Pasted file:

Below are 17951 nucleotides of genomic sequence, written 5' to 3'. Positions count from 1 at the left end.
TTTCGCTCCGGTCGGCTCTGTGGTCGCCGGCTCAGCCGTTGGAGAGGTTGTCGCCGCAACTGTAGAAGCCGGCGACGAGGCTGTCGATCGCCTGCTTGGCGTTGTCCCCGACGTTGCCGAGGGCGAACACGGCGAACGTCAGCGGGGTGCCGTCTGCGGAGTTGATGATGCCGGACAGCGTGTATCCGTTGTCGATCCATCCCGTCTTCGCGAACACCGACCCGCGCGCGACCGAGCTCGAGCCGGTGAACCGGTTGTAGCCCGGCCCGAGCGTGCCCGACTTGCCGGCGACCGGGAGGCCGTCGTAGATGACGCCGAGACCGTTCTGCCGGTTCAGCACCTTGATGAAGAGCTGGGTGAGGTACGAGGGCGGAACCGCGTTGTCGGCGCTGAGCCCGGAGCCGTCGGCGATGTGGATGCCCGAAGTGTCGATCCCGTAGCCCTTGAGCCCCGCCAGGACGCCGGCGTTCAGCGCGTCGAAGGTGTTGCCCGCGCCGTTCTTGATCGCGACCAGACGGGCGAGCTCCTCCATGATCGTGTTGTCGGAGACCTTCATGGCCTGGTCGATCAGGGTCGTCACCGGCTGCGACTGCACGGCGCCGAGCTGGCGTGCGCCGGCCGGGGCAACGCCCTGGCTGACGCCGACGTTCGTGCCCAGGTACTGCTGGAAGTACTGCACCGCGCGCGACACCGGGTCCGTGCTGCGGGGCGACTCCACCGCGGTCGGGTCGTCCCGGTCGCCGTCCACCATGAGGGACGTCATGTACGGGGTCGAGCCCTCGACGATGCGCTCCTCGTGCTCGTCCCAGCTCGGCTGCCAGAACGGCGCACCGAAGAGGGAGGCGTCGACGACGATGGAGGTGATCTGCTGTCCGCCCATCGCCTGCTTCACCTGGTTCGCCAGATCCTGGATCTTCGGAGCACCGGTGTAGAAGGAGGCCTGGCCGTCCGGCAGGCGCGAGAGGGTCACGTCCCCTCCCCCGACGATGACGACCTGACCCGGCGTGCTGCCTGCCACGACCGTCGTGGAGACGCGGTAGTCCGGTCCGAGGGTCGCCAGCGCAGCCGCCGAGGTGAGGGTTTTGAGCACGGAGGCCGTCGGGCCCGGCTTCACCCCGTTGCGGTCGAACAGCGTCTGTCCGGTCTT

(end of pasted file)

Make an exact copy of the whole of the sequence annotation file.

Below are 17951 nucleotides of genomic sequence, written 5' to 3'. Positions count from 1 at the left end.
TTTCGCTCCGGTCGGCTCTGTGGTCGCCGGCTCAGCCGTTGGAGAGGTTGTCGCCGCAACTGTAGAAGCCGGCGACGAGGCTGTCGATCGCCTGCTTGGCGTTGTCCCCGACGTTGCCGAGGGCGAACACGGCGAACGTCAGCGGGGTGCCGTCTGCGGAGTTGATGATGCCGGACAGCGTGTATCCGTTGTCGATCCATCCCGTCTTCGCGAACACCGACCCGCGCGCGACCGAGCTCGAGCCGGTGAACCGGTTGTAGCCCGGCCCGAGCGTGCCCGACTTGCCGGCGACCGGGAGGCCGTCGTAGATGACGCCGAGACCGTTCTGCCGGTTCAGCACCTTGATGAAGAGCTGGGTGAGGTACGAGGGCGGAACCGCGTTGTCGGCGCTGAGCCCGGAGCCGTCGGCGATGTGGATGCCCGAAGTGTCGATCCCGTAGCCCTTGAGCCCCGCCAGGACGCCGGCGTTCAGCGCGTCGAAGGTGTTGCCCGCGCCGTTCTTGATCGCGACCAGACGGGCGAGCTCCTCCATGATCGTGTTGTCGGAGACCTTCATGGCCTGGTCGATCAGGGTCGTCACCGGCTGCGACTGCACGGCGCCGAGCTGGCGTGCGCCGGCCGGGGCAACGCCCTGGCTGACGCCGACGTTCGTGCCCAGGTACTGCTGGAAGTACTGCACCGCGCGCGACACCGGGTCCGTGCTGCGGGGCGACTCCACCGCGGTCGGGTCGTCCCGGTCGCCGTCCACCATGAGGGACGTCATGTACGGGGTCGAGCCCTCGACGATGCGCTCCTCGTGCTCGTCCCAGCTCGGCTGCCAGAACGGCGCACCGAAGAGGGAGGCGTCGACGACGATGGAGGTGATCTGCTGTCCGCCCATCGCCTGCTTCACCTGGTTCGCCAGATCCTGGATCTTCGGAGCACCGGTGTAGAAGGAGGCCTGGCCGTCCGGCAGGCGCGAGAGGGTCACGTCCCCTCCCCCGACGATGACGACCTGACCCGGCGTGCTGCCTGCCACGACCGTCGTGGAGACGCGGTAGTCCGGTCCGAGGGTCGCCAGCGCAGCCGCCGAGGTGAGGGTTTTGAGCACGGAGGCCGTCGGGCCCGGCTTCACCCCGTTGCGGTCGAACAGCGTCTGTCCGGTCTT